Are Waist Trainers Dangerous? 

Shandra Martinez

| 3 min read

girl in a corset and sports leggings, hands on hips
Chasing an hourglass figure has been a preoccupation for centuries. Examples can be found looking back to the 17th century and that era’s whale-boned corsets or to the modern-day Barbie shape. Right now, devices called waist trainers are the hot trend to create a smaller middle. But how do they really work, and are waist trainers dangerous?
How waist trainers work. Waist trainers typically are worn around the middle, cinching in your torso from right under your chest to the tops of your hips. By making a tinier middle, the device serves to accentuate the hips and chest, creating an hourglass shape. Waist trainers are made from a variety of materials. Some wrap snugly with fasteners. Others use Velcro or laces to achieve a tight fit, making the abdomen smaller. Enthusiasts say waist trainers are a great fashion foundation piece, allowing them to get a more svelte look without losing weight – or even motivating them to drop some pounds so they can look naturally like they do while wearing the device. Some people even claim the devices can help you lose weight or “train” your torso into a slimmer shape.
But even with all their fans, waist trainers have lots of health care professionals either raising a skeptical eyebrow about the claims or raising a red flag about negative long-term side effects. Let’s break down some of the claims vs. the concerns.
Can waist trainers help you lose weight? While devotees claim waist trainers can help you shed pounds, health professionals say there’s a more reasonable explanation for any results wearers might see. While it’s possible to lose a few inches off your waist after wearing a trainer, those results will disappear within a day or two after you stop wearing it, according to WebMD. The tightly-wrapped trainers squeeze the torso into an unnatural shape and by doing so may help you get rid of some water weight. But again, those results are only temporary. And any weight loss would likely be due to sweating while wearing the trainer.
Posture and core strength. Makers of waist trainers claim that cinching yourself into the device will help improve your posture and even give you stronger core muscles. But health care professionals say the opposite is actually true. Waist trainers can make you more aware of your posture, and you definitely feel tighter and more compressed when the trainer’s fabric is holding in your abdomen. However, people are not activating their core muscles when they wear a trainer – a fact they tend to notice once they take off their foundation piece and have to use those core muscles again. Likewise, your back muscles are not engaged when you’re in a trainer, so you may notice an ache or soreness when you take it off.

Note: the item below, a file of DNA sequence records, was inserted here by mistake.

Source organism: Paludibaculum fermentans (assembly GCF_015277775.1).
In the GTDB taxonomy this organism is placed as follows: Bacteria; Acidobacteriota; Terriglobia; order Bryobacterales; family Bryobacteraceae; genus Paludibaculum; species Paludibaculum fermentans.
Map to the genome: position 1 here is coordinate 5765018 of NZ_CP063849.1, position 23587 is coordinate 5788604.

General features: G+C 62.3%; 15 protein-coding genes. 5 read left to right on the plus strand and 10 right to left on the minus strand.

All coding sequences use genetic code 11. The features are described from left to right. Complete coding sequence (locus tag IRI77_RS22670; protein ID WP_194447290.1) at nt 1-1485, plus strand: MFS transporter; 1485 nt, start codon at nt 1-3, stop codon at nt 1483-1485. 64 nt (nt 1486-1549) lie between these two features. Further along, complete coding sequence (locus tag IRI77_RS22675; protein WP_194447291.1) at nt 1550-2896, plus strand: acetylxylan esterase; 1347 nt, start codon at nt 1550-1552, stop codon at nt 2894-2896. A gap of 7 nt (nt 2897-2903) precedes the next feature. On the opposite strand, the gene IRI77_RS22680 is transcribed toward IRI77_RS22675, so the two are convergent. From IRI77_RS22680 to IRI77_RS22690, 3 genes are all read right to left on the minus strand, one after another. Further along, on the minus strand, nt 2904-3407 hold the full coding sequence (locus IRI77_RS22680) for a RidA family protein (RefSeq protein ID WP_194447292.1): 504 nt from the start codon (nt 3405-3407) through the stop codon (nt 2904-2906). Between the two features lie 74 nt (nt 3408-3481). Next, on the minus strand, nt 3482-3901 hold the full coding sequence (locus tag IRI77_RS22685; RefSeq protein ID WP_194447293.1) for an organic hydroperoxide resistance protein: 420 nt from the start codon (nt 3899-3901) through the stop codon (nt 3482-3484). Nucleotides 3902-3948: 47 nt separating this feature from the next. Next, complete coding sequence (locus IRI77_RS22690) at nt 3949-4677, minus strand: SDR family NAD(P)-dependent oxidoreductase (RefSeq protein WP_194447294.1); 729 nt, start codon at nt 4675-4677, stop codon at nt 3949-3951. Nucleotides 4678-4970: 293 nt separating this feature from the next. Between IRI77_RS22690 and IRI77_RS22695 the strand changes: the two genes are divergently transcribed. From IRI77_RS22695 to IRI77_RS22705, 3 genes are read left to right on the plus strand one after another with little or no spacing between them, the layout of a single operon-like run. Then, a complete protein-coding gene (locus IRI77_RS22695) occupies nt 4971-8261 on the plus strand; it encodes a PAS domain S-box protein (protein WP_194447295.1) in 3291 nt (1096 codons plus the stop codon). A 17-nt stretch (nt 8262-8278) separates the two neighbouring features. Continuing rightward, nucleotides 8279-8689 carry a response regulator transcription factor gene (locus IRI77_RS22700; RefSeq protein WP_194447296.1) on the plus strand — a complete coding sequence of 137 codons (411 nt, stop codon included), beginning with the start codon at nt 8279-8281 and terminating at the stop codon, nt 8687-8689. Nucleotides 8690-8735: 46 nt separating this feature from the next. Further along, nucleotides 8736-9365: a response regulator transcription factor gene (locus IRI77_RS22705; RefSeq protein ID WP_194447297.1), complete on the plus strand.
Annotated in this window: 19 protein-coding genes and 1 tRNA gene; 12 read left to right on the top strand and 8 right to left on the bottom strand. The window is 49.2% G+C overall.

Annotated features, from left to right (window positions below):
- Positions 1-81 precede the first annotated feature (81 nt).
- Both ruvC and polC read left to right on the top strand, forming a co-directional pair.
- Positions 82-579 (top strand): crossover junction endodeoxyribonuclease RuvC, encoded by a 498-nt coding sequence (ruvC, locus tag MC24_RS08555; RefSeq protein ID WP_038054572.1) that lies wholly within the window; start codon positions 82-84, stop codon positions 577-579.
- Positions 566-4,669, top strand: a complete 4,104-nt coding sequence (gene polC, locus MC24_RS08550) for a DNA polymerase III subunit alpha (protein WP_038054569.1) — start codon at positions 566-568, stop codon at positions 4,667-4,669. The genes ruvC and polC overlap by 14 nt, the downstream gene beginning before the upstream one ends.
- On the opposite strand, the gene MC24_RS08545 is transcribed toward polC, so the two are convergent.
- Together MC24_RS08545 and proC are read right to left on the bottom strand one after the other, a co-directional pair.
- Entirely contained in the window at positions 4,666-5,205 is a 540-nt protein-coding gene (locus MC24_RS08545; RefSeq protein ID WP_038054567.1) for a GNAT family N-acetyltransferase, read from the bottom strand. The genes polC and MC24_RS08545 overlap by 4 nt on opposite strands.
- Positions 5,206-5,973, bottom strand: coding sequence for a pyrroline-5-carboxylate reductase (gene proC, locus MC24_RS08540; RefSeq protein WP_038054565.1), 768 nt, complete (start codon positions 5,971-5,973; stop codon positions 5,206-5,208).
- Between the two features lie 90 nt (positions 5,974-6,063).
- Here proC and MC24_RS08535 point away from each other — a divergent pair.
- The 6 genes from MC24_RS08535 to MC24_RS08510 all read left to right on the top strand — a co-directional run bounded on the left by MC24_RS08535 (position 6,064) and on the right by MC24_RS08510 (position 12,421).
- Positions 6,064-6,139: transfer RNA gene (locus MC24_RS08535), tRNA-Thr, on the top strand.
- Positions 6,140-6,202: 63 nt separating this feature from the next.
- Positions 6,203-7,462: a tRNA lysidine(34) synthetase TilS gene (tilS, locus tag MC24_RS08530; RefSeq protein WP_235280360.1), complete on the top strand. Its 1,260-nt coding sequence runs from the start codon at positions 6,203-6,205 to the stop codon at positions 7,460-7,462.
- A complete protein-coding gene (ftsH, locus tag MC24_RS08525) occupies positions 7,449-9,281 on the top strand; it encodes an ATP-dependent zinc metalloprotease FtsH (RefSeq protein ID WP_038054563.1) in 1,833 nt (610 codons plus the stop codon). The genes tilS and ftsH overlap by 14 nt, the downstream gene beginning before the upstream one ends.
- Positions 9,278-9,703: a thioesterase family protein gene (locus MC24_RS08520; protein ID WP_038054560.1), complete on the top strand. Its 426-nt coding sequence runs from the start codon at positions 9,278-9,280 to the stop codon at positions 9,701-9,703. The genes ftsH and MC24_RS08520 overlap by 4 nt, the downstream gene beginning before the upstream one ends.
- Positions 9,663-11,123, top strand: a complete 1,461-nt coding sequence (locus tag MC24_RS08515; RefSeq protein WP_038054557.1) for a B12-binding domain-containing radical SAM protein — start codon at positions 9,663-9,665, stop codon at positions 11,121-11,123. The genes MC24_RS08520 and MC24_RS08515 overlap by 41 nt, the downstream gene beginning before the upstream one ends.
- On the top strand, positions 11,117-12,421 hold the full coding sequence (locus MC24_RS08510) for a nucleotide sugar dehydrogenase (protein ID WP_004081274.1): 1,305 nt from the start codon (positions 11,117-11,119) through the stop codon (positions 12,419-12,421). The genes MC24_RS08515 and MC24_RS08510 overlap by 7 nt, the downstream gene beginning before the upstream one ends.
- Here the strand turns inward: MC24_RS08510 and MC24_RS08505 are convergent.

Health problems. Some health care experts say waist trainers can cause health problems if they are worn long-term, according to an article in Psychology Today. Some physical problems could include:
  • Skin irritation
  • Chafing and rashes
  • Bone bruising
  • Acid reflux
  • Heartburn
  • Numbness in the legs
  • Restricted breathing
  • Lower back pain
  • Damage to internal organs
Still want to wear a waist trainer? Health experts recommend keeping it to short-term or occasional use.
Photo credit: Getty Images

A Healthier Michigan is sponsored by Blue Cross Blue Shield of Michigan, a nonprofit, independent licensee of the Blue Cross Blue Shield Association.
No Personal Healthcare Advice or Other Advice
This Web site provides general educational information on health-related issues and provides access to health-related resources for the convenience of our users. This site and its health-related information and resources are not a substitute for professional medical advice or for the care that patients receive from their physicians or other health care providers.
This site and its health-related information resources are not meant to be the practice of medicine, the practice of nursing, or to carry out any professional health care advice or service in the state where you live. Nothing in this Web site is to be used for medical or nursing diagnosis or professional treatment.
Always seek the advice of your physician or other licensed health care provider. Always consult your health care provider before beginning any new treatment, or if you have any questions regarding a health condition. You should not disregard medical advice, or delay seeking medical advice, because of something you read in this site.